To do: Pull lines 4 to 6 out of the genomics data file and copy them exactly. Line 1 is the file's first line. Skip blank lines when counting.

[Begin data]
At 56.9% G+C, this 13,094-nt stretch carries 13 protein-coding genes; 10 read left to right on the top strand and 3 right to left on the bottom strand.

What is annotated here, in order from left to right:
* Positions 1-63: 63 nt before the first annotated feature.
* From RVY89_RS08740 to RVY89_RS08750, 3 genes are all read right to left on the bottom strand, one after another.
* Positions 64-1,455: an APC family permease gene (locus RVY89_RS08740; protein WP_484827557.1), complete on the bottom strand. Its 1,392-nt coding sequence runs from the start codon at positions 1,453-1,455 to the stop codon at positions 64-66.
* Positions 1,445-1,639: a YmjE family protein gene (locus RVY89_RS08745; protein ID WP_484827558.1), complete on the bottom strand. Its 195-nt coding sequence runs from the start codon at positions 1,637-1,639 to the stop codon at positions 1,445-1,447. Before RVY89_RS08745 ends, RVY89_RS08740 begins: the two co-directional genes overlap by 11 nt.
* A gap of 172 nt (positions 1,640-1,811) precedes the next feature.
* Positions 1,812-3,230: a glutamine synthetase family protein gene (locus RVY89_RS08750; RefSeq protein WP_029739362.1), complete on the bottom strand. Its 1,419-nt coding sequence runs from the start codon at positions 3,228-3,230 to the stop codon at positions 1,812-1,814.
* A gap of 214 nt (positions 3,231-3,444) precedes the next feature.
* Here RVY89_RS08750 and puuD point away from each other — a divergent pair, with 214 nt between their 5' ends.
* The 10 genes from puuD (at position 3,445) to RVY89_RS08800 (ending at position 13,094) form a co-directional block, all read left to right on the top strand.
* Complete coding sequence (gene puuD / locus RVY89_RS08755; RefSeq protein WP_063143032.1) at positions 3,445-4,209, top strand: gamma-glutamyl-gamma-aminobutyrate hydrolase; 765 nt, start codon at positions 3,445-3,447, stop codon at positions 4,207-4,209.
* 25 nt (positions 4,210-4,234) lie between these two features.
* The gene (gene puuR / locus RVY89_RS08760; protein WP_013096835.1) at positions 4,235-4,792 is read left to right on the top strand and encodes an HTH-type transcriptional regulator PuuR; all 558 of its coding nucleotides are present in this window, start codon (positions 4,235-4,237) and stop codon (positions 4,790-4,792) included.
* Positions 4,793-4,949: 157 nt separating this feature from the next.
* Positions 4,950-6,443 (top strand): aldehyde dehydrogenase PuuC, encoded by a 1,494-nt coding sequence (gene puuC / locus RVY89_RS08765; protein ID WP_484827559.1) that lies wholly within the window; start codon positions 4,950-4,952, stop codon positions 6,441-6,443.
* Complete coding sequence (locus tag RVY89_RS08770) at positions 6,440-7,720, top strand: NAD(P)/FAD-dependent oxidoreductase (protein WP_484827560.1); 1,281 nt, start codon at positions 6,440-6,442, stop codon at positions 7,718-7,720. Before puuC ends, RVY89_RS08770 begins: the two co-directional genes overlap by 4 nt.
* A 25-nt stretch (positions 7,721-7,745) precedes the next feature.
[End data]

* From RVY89_RS08740 to RVY89_RS08750, 3 genes are all read right to left on the bottom strand, one after another.
* Positions 64-1,455: an APC family permease gene (locus RVY89_RS08740; protein WP_484827557.1), complete on the bottom strand. Its 1,392-nt coding sequence runs from the start codon at positions 1,453-1,455 to the stop codon at positions 64-66.
* Positions 1,445-1,639: a YmjE family protein gene (locus RVY89_RS08745; protein ID WP_484827558.1), complete on the bottom strand. Its 195-nt coding sequence runs from the start codon at positions 1,637-1,639 to the stop codon at positions 1,445-1,447. Before RVY89_RS08745 ends, RVY89_RS08740 begins: the two co-directional genes overlap by 11 nt.